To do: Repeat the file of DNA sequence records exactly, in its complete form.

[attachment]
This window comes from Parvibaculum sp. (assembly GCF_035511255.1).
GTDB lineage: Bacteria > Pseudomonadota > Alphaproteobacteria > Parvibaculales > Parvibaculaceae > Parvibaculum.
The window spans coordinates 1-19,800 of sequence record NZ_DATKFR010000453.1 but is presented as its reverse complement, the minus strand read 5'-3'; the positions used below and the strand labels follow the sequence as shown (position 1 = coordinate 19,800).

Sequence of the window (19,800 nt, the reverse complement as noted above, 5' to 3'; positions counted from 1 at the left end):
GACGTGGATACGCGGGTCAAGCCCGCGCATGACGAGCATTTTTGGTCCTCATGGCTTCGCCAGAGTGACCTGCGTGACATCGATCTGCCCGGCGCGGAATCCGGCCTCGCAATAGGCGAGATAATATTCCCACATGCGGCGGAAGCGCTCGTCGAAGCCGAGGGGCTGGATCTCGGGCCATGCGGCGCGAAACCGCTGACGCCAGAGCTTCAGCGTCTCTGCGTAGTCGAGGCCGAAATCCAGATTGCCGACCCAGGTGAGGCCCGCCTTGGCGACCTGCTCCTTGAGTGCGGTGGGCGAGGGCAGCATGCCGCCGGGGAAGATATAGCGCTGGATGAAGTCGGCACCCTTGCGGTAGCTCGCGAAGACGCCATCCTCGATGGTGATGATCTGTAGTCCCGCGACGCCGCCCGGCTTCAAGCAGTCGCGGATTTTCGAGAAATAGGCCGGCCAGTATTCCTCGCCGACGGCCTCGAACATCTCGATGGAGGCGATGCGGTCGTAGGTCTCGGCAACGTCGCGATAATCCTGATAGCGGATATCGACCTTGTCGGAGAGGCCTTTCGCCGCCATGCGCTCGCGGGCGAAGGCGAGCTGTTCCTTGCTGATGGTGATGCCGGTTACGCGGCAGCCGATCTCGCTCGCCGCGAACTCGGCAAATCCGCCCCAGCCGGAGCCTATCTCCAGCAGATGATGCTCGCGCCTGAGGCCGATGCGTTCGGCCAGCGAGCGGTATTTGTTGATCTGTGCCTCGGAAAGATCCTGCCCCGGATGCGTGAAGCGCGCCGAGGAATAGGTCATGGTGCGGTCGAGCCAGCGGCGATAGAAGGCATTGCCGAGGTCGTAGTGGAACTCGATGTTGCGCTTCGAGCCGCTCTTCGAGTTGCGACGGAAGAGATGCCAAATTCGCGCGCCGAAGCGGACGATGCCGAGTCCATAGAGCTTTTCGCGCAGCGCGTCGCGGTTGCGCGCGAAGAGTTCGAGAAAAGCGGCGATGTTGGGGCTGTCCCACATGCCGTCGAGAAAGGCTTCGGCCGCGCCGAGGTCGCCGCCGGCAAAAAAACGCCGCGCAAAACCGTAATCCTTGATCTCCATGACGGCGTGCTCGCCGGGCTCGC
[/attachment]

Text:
This window comes from Parvibaculum sp. (assembly GCF_035511255.1).
GTDB lineage: Bacteria > Pseudomonadota > Alphaproteobacteria > Parvibaculales > Parvibaculaceae > Parvibaculum.
The window spans coordinates 1-19,800 of sequence record NZ_DATKFR010000453.1 but is presented as its reverse complement, the minus strand read 5'-3'; the positions used below and the strand labels follow the sequence as shown (position 1 = coordinate 19,800).

Sequence of the window (19,800 nt, the reverse complement as noted above, 5' to 3'; positions counted from 1 at the left end):
GACGTGGATACGCGGGTCAAGCCCGCGCATGACGAGCATTTTTGGTCCTCATGGCTTCGCCAGAGTGACCTGCGTGACATCGATCTGCCCGGCGCGGAATCCGGCCTCGCAATAGGCGAGATAATATTCCCACATGCGGCGGAAGCGCTCGTCGAAGCCGAGGGGCTGGATCTCGGGCCATGCGGCGCGAAACCGCTGACGCCAGAGCTTCAGCGTCTCTGCGTAGTCGAGGCCGAAATCCAGATTGCCGACCCAGGTGAGGCCCGCCTTGGCGACCTGCTCCTTGAGTGCGGTGGGCGAGGGCAGCATGCCGCCGGGGAAGATATAGCGCTGGATGAAGTCGGCACCCTTGCGGTAGCTCGCGAAGACGCCATCCTCGATGGTGATGATCTGTAGTCCCGCGACGCCGCCCGGCTTCAAGCAGTCGCGGATTTTCGAGAAATAGGCCGGCCAGTATTCCTCGCCGACGGCCTCGAACATCTCGATGGAGGCGATGCGGTCGTAGGTCTCGGCAACGTCGCGATAATCCTGATAGCGGATATCGACCTTGTCGGAGAGGCCTTTCGCCGCCATGCGCTCGCGGGCGAAGGCGAGCTGTTCCTTGCTGATGGTGATGCCGGTTACGCGGCAGCCGATCTCGCTCGCCGCGAACTCGGCAAATCCGCCCCAGCCGGAGCCTATCTCCAGCAGATGATGCTCGCGCCTGAGGCCGATGCGTTCGGCCAGCGAGCGGTATTTGTTGATCTGTGCCTCGGAAAGATCCTGCCCCGGATGCGTGAAGCGCGCCGAGGAATAGGTCATGGTGCGGTCGAGCCAGCGGCGATAGAAGGCATTGCCGAGGTCGTAGTGGAACTCGATGTTGCGCTTCGAGCCGCTCTTCGAGTTGCGACGGAAGAGATGCCAAATTCGCGCGCCGAAGCGGACGATGCCGAGTCCATAGAGCTTTTCGCGCAGCGCGTCGCGGTTGCGCGCGAAGAGTTCGAGAAAAGCGGCGATGTTGGGGCTGTCCCACATGCCGTCGAGAAAGGCTTCGGCCGCGCCGAGGTCGCCGCCGGCAAAAAAACGCCGCGCAAAACCGTAATCCTTGATCTCCATGACGGCGTGCTCGCCGGGCTCGC